Organisations need well designed IT security polices to ensure the success of their cyber-security strategies and efforts. The lack of an IT security policy can result from various reasons, but more often than not, include limited resources to assist with developing policies, slow adoption by management, or a lack of awareness of the importance of having an effective IT security program in place.
What is IT Security?
Good IT security prevents unauthorized disclosure, disruption, loss, access, use, or modification, of an organisation’s information assets. Without information security, an organization’s information assets, including any intellectual property, are susceptible to compromise or theft. It is important to keep the principles of confidentiality, integrity, and availability in mind when developing corporate information security policies.
Why is an IT Security Policy needed?
The goal when writing an organisational information security policy is to provide relevant direction and value to the employees within an organisation with regard to security. The aim of IT security policies is to address security threats and implement strategies to mitigate IT security vulnerabilities, as well as defining how to recover when a network intrusion occurs. Furthermore, the policies provide guidelines to employees on what to do and what not to do. The following are some core reasons why your organisation should have IT security policies in place:
- IT security policies define what is required of an organisation’s employees from a security perspective;
- IT security policies reflect the risk appetite of an organisation’s management and should reflect the managerial mindset when it comes to security;
- IT security policies provide direction upon which a control framework can be built to secure the organisation against external and internal threats;
- IT security policies are a mechanism to support an organisation’s legal and ethical responsibilities;
- IT security policies are a tool to attribute responsibility for compliance with expected behaviours with regard to information security.
What should it include?
IT Security Policies should be developed with a multi-layered approach. In light of this, there are nine topic areas which can be addressed.
- Acceptable Use Policy
- Confidential Data Policy
- Email Policy
- Mobile Device Policy
- Incident Response Policy
- Network Security Policy
- Password Policy
- Physical Security Policy
- Wireless Network and Guest Access Policy
The above are the minimum policies an organisation should have in place in order to have a sufficiently robust IT Security program.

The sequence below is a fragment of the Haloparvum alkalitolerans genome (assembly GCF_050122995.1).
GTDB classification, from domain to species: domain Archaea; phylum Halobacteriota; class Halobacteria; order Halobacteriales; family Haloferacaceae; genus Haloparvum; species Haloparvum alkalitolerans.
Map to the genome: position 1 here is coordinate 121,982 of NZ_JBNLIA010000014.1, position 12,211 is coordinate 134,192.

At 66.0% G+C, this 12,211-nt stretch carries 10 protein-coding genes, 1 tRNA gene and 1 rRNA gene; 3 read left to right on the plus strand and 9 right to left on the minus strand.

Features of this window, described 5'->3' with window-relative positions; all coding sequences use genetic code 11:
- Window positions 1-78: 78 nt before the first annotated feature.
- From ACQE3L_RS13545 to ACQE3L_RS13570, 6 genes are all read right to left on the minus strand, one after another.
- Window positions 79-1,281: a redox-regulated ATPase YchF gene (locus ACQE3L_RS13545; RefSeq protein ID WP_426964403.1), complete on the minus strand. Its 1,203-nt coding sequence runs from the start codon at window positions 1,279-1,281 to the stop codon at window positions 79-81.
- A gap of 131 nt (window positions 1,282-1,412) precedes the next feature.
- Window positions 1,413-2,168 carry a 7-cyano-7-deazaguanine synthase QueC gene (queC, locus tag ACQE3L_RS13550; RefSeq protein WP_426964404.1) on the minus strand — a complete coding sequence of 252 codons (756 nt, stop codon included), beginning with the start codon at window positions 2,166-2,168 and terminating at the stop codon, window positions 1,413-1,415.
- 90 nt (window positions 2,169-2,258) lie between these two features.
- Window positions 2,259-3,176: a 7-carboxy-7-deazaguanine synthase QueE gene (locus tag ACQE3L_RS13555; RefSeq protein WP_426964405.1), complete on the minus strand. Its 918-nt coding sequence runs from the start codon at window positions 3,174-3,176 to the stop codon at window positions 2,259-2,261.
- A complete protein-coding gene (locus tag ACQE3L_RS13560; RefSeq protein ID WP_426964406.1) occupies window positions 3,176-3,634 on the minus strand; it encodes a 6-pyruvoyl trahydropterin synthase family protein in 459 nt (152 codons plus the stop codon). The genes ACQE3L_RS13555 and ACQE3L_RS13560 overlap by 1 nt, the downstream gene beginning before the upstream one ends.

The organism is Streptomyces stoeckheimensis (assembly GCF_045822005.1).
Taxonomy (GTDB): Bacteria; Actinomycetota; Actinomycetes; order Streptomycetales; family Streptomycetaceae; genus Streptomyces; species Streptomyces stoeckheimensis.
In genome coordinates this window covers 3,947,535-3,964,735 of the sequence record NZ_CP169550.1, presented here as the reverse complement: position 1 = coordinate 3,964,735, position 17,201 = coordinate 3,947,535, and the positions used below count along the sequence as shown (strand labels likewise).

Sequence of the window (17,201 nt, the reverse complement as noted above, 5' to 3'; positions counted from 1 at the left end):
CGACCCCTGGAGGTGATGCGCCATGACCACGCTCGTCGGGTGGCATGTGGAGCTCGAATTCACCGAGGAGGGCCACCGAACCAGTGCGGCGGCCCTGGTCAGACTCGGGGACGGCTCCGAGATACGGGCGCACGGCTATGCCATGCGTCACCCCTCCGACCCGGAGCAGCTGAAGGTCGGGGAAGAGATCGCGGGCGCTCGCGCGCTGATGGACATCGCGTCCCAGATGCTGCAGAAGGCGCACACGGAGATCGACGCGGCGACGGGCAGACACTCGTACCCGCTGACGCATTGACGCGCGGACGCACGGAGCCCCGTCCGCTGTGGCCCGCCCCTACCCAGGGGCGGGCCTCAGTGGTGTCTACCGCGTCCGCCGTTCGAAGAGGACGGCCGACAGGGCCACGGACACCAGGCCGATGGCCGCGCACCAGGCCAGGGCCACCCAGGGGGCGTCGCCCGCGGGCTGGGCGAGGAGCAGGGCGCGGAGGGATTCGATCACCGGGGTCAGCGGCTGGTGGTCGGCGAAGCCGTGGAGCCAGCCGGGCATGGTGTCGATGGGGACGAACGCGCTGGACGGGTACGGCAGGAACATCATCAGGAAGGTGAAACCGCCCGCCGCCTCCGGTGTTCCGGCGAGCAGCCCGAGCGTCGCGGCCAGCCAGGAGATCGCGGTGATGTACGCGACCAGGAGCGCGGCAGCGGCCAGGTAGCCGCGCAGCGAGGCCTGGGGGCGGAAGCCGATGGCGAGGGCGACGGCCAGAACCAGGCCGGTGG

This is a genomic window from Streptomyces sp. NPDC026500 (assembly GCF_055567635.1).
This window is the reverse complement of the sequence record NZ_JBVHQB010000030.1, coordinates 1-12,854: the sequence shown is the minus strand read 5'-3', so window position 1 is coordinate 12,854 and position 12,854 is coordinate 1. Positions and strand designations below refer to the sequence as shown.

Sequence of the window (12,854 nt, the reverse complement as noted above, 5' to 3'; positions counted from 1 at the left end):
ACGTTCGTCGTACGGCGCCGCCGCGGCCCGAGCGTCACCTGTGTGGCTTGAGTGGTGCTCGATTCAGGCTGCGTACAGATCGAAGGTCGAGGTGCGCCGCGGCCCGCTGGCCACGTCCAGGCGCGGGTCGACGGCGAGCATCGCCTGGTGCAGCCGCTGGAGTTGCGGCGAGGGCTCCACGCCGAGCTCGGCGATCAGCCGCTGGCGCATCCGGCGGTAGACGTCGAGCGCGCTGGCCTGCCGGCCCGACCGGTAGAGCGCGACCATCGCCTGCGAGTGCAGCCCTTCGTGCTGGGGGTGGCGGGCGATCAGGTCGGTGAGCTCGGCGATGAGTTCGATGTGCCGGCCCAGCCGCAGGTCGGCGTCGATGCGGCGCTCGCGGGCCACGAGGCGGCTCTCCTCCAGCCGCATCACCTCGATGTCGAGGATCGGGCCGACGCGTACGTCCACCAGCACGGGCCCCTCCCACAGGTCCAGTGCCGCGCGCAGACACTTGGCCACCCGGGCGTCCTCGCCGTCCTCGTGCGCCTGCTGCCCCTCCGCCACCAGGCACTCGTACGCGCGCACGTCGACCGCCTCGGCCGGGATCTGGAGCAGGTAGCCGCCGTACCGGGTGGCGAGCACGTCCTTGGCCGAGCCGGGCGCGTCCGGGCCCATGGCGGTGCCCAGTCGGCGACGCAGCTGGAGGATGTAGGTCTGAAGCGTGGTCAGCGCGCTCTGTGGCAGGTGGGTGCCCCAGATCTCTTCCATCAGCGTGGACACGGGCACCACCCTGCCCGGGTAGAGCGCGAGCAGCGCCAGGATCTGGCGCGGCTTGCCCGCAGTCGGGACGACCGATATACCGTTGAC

As a first step to IT security policy development, start looking at the current IT risks and network vulnerabilities of your organization. A good way to identify your risks is to have an outside consultant conduct a vulnerability assessment for your organisation.
The purpose of having IT security policies in place is not to adorn the empty spaces of your bookshelf. IT security policies can become outdated over time if they are not actively maintained. At a minimum, IT security policies should be reviewed yearly and updated as needed.
Does employee monitoring help with your IT Security?
In today’s era of digitalisation, there are countless data points which employees have access to edit or download or even share with others. As an employer, you will have to guard the company as well as client data within as well as beyond the office premises. In the same breath, your employees have the fundamental human right to privacy and respect for private life – therefore, when implementing your IT Security policies, it is important to keep in mind that a balance must be struck. In light of this, as an employer, you may only collect data relating to an employee through monitoring (e.g. internet usage or access to employee emails) under strict conditions and only for legitimate purposes, with the processing taking place under appropriate conditions, such as where it is proportionate, necessary, lawful and transparent. This may be done through a section within the IT security policy which informs employees that an employer may access certain personal data such as internet usage or emails when there is a reasonable suspicion to do so.